Today I plan on picking up the prologue for Angel Odyssey that I cut and fiddling around with it. Nothing serious, I just want to have fun and practice writing a bit. I'm also going to start Arisototle's Poetics for Screenwriters. I'm not wri
I finished Donald Maass' bookWriting the Breakout Novel yesterday. I wish I'd read it before I'd begun Angel Odyssey. I found it inspiring. You hear a lot from other writers that your book can't just be 'good', that it has to be great. I believe Lou Anders at Pyr said the same thing. I think this book has a lot of advice about what makes a great novel as opposed to a good novel. I have been reading it off and on for months but I've been so immersed in Angel Odyssey that, to my shame, I hadn't finished it until yesterday. Let me pass along a few thoughts that I found valuable from the book:
Raise the Stakes. This is the advice that drove my fourth draft. Make each plot point larger and more serious. Rather than going for a drive in the country, have your character be rushing to the hospital. Then if your character has a car accident, it means more. Have your characters deliver vital intelligence about a coming invasion. In my case, I had the bond between Jael and Jacob start killing them. Now they have to get Jael home and they have to have her healed. It makes the journey mean more.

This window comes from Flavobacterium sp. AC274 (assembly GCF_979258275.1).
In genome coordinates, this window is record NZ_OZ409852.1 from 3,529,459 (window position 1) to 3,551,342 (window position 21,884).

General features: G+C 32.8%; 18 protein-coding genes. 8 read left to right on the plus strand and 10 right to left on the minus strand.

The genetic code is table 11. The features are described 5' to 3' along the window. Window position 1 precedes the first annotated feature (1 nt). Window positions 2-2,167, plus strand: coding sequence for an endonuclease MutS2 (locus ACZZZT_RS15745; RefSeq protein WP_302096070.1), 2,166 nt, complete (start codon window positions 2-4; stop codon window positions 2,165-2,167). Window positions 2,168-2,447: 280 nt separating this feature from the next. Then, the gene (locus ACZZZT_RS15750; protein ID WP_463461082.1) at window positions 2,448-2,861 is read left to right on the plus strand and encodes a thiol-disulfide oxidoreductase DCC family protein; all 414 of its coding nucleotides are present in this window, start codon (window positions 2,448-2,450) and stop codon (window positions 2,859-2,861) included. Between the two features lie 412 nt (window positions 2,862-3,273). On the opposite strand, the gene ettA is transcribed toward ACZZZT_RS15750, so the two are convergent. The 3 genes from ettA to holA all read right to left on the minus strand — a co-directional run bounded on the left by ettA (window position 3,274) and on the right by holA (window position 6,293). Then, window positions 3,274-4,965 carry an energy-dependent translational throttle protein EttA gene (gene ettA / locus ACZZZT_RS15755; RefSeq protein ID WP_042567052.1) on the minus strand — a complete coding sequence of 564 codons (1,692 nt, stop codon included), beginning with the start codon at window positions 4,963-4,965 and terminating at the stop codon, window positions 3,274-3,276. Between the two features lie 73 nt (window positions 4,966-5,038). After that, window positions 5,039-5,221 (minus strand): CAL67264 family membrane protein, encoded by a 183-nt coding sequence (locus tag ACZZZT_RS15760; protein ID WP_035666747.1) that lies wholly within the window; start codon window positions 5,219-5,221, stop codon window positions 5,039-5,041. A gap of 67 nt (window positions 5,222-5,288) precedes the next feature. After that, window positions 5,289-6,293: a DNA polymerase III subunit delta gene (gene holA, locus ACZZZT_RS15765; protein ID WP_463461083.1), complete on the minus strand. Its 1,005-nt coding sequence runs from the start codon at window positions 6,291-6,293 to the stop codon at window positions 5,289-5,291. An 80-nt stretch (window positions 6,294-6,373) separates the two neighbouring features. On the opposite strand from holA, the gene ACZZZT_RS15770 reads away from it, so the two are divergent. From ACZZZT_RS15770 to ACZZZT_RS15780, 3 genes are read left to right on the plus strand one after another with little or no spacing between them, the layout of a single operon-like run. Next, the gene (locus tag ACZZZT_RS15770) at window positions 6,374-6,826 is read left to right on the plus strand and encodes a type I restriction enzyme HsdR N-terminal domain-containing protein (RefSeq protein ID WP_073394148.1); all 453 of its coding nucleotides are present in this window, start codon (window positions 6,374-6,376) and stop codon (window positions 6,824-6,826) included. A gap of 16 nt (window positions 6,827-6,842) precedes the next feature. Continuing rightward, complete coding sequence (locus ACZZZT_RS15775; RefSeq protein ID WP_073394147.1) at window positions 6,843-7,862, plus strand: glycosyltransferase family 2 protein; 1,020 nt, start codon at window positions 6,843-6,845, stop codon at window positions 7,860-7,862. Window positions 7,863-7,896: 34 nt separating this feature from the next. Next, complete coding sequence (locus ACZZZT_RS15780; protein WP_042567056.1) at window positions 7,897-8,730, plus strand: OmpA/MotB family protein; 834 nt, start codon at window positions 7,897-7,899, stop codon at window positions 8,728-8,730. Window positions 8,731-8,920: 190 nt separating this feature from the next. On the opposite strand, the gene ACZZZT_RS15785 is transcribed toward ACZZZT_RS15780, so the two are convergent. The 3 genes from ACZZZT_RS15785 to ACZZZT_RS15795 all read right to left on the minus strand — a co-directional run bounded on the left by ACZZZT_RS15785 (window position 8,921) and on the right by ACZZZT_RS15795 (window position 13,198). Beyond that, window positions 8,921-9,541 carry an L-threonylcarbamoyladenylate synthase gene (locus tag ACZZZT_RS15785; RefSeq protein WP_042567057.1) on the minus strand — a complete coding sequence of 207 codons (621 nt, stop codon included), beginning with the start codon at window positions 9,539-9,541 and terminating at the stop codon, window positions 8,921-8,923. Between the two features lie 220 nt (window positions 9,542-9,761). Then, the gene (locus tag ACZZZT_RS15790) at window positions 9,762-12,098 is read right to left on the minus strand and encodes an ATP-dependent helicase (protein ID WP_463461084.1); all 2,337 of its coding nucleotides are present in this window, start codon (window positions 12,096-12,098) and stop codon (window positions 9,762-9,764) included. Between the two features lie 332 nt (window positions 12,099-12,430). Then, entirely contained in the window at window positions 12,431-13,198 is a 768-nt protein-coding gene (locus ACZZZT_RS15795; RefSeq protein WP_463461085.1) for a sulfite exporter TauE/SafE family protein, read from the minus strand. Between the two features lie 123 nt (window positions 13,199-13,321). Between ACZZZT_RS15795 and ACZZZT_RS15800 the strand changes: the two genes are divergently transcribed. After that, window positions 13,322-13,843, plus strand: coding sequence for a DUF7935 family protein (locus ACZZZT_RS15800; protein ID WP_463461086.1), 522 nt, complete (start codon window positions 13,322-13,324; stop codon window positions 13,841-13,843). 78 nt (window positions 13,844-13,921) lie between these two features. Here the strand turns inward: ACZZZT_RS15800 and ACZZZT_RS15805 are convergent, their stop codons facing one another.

Make your characters larger than life. Have them say the things you always wanted to say. Have them mouth off to an authority figure (I'm not saying there won't be consequences for it but have them do it). Have them hit on a girl way out of their league. Have them steal a fighter plane and fly it across the border. Have them beat the crap out of a pack of teenaged hoodlums harrasing people in the park. Whatever your daydreams are, do that. And do it big.
Have them kick down the door with a shotgun in their hands, have them rescue the girl, have them slap the face of a philandering spouse. Defy an army. Die heroically. Save a life. Every scene/chapter needs structure. Every scene, every chapter is your novel in miniature. (this is a new thought for me and something I'm going to work hard on) Each scene needs to have a: sympathetic character, conflict, complications and a turning point, climax or resolution.